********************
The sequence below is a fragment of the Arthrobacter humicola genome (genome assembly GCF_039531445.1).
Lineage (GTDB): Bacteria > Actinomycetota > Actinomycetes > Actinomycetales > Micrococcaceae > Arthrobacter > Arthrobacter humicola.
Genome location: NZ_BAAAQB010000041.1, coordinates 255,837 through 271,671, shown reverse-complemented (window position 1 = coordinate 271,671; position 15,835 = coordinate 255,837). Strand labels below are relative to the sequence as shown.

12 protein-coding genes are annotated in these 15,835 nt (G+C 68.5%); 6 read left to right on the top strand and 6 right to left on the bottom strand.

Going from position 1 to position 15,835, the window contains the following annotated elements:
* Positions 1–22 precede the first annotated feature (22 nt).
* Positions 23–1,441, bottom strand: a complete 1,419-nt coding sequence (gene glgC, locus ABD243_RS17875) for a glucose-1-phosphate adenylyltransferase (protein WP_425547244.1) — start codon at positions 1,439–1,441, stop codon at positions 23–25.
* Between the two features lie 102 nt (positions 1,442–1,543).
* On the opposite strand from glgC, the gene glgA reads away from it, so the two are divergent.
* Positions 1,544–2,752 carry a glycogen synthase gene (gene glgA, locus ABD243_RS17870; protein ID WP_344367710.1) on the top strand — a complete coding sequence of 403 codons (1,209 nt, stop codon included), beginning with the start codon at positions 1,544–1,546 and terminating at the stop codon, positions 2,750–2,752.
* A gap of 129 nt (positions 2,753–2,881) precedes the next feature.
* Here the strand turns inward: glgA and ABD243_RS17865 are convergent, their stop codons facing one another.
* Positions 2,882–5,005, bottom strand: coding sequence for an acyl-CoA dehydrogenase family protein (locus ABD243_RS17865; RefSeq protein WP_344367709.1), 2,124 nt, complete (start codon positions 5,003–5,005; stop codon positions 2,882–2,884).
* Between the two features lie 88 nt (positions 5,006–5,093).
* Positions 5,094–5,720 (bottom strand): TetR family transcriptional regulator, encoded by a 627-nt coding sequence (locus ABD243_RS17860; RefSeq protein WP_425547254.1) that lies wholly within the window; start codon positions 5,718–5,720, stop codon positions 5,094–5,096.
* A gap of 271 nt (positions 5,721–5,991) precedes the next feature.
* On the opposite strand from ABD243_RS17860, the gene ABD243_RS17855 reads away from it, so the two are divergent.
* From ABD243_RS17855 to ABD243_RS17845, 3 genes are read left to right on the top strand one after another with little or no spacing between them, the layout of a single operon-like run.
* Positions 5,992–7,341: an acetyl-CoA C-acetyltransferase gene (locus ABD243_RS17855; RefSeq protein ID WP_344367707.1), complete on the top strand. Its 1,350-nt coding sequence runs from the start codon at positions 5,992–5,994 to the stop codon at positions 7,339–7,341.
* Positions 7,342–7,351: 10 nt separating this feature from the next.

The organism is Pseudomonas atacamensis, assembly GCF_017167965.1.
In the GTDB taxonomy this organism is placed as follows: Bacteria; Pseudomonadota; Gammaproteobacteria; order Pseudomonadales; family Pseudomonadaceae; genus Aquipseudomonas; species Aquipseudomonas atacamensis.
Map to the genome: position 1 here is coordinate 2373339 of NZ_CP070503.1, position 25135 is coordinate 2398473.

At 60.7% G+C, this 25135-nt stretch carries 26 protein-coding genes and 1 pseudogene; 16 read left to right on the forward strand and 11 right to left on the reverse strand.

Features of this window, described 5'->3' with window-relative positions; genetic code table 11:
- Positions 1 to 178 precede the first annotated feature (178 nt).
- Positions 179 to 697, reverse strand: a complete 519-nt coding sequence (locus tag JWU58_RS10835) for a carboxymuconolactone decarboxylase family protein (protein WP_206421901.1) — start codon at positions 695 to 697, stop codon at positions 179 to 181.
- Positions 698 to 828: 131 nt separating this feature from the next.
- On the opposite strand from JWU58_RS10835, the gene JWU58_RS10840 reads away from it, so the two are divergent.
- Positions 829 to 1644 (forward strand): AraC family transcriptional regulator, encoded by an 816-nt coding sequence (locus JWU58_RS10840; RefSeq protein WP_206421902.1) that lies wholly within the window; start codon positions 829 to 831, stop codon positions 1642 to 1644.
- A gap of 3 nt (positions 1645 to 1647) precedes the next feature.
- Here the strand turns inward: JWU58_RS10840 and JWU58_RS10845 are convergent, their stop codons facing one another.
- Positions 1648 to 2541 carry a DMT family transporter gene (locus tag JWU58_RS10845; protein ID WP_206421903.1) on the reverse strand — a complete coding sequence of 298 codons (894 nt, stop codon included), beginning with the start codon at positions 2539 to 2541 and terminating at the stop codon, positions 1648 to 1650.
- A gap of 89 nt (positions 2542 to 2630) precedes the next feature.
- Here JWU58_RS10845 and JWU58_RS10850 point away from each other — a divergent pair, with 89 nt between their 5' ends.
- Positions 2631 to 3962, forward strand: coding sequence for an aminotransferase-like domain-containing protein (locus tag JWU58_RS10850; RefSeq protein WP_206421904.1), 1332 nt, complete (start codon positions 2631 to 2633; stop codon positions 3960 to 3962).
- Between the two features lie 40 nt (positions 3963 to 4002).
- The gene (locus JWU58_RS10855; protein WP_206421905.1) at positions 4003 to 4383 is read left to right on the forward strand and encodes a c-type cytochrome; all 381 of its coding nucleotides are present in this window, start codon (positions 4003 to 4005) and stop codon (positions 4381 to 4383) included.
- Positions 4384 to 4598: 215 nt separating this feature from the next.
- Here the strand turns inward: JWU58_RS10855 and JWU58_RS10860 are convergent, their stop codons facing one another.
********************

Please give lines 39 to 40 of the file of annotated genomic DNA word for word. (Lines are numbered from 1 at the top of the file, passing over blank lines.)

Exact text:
- Positions 4384 to 4598: 215 nt separating this feature from the next.
- Here the strand turns inward: JWU58_RS10855 and JWU58_RS10860 are convergent, their stop codons facing one another.